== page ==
The chairman one of the UK’s biggest recruitment agencies has said high taxes are deterring people from returning to the labour market after the exodus of workers during the pandemic. James Reed, the chairman of Reed, said at an event in London: “For a lot of these sort of people in their 50s, who are thinking about whether to go back to work or not, if the marginal rate of taxation on a lot of jobs is high, it is going to put them off.” Mr Reed called on the Chancellor to cut National Insurance as a way of boosting the labour market: “That might encourage people back to work, or make it more attractive. I think anything that can make work pay more, like using taxation, and other policy levers, is a good thing because it will encourage more people to come back.” Mr Reed went on to warn that the tightness in the labour market is starting to recede, increasing the likelihood of a recession. Reed data shows job vacancies dropped by 25% in April and 22% in May. “That alarm bell is sounding a bit more loudly than it was,” Mr Reed said.

The Daily Telegraph  


Some families are feeling pressured to move assets into risky investments to avoid paying inheritance tax, the Telegraph reports. Aim IHT Isa portfolios – which are managed by investment managers – are made up of certain shares which qualify for Business Property Relief. This means that after being held for two years, the value of any qualifying shares will be excluded from IHT. However, the Aim market is often volatile – returns can be meagre and the risks are high. Former pensions minister, Steve Webb, said: “It would be a risky strategy to give a high allocation to this kind of investment, especially if you would be in a difficult position financially in the event of a market downturn, for example. Any adviser – or salesperson – who promotes investment in Aim shares for tax purposes should be very clear about the associated risks.”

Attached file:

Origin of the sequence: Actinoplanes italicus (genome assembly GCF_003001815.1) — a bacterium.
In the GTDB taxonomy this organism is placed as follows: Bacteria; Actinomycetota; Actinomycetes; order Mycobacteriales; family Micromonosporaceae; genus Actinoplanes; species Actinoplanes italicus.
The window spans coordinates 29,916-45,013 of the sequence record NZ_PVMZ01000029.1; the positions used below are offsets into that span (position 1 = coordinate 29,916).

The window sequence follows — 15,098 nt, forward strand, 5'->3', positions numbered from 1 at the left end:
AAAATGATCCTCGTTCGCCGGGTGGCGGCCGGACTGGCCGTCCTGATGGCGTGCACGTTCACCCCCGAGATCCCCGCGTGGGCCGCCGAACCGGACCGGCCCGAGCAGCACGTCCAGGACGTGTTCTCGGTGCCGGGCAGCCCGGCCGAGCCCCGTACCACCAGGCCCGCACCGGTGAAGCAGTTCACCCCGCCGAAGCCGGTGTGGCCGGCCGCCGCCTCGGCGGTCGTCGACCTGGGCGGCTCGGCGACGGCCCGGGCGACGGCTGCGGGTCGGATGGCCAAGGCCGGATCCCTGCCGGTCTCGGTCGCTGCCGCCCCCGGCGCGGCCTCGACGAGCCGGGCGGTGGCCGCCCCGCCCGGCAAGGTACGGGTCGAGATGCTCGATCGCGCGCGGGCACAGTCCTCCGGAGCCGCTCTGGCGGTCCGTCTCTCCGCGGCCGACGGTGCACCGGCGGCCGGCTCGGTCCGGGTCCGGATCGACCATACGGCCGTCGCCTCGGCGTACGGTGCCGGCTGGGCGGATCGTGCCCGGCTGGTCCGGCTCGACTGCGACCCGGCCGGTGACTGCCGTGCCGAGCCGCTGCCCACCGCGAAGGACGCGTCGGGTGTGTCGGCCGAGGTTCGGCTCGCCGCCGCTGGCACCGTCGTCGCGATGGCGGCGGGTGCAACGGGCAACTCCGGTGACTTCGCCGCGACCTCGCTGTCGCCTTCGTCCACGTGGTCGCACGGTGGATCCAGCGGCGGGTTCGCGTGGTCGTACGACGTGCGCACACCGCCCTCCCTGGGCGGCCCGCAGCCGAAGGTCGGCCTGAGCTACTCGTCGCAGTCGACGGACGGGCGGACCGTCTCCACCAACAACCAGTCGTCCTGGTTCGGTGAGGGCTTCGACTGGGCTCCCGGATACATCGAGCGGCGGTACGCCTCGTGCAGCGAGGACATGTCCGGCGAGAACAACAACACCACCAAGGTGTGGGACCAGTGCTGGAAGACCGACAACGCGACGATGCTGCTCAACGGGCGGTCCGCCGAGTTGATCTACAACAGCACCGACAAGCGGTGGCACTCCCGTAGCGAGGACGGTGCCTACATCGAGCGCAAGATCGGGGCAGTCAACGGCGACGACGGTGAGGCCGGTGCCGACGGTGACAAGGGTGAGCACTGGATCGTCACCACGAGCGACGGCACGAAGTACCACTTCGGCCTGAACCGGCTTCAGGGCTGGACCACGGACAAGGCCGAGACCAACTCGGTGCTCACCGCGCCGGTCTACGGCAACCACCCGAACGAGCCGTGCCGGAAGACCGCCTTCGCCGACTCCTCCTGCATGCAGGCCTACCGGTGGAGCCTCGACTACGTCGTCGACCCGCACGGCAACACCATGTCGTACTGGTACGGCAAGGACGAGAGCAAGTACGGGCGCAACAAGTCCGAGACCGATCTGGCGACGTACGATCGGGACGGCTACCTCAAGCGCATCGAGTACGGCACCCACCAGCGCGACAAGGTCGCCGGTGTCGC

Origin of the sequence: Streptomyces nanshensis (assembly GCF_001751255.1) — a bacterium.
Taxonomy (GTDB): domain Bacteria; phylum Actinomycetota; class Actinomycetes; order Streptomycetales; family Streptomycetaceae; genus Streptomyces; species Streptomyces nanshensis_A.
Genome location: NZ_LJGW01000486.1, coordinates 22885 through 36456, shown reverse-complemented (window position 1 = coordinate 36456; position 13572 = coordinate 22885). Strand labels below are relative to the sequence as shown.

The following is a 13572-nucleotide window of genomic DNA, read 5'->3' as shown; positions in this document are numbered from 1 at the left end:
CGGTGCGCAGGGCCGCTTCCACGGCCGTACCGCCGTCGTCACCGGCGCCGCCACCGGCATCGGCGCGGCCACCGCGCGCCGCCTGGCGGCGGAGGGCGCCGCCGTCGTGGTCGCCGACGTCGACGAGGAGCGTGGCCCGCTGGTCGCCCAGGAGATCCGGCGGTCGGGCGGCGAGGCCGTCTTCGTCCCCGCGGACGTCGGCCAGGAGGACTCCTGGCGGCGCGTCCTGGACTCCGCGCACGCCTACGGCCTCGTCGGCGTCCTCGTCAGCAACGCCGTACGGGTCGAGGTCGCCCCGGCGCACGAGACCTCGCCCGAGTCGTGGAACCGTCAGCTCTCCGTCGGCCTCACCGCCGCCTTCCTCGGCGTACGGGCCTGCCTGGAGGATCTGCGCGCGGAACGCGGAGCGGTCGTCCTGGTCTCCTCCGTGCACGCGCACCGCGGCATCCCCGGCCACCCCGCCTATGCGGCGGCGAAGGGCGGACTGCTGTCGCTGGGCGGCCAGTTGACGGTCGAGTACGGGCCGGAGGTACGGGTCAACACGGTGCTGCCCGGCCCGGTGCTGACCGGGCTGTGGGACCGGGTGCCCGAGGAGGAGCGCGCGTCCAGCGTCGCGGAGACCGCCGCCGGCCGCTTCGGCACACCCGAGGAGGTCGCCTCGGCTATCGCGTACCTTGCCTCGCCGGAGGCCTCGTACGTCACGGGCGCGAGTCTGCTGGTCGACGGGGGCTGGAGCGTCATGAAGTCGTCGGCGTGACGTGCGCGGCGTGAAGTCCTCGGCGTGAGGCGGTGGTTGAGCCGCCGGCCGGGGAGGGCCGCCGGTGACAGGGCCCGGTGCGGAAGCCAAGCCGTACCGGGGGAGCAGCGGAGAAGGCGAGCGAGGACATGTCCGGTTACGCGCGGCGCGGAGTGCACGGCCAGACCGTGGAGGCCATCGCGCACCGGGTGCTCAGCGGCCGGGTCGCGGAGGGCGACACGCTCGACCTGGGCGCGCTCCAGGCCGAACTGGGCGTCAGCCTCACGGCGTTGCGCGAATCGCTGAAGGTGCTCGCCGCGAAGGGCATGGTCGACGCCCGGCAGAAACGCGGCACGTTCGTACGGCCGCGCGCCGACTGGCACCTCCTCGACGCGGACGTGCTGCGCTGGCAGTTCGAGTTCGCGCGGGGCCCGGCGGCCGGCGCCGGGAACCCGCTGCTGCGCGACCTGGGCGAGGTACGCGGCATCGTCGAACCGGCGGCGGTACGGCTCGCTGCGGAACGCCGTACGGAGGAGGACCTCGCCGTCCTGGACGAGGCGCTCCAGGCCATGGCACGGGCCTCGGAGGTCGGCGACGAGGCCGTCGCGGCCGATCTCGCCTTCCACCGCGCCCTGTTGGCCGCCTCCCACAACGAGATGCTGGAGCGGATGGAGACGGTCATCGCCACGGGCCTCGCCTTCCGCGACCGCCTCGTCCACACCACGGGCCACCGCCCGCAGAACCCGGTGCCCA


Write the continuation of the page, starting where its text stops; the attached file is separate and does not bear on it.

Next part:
A poll by Martin Lewis reveals that 72% of people are against the divisive death duty on principle. The Money Saving Expert founder’s Twitter survey of over 113,000 people found that 44% of those aged 40 and over were against inheritance tax, compared to 16% in favour of it. Among those under 40, 28% of those polled said they did not support the levy and 12% were against it. The Telegraph is also campaigning for an end to the tax. In a follow-up poll, Lewis asked Twitter users how often they believed inheritance tax was paid. Out of over 43,500 respondents, the majority (63%) said they believed at least 10% of deaths resulted in an inheritance tax bill. The figures come as over 50 MPs have lent their support to scrap inheritance tax.

The Daily Telegraph  

As Accountants & Business Advisors, we are experts in advising on individual and business taxation.  If you are concerned about IHT or your tax affairs please contact us for a no obligation consultation.


Hammersmith Office   

020 7118 4422                                                                                                                  

Cheltenham Office

01242 241998

Call Now Button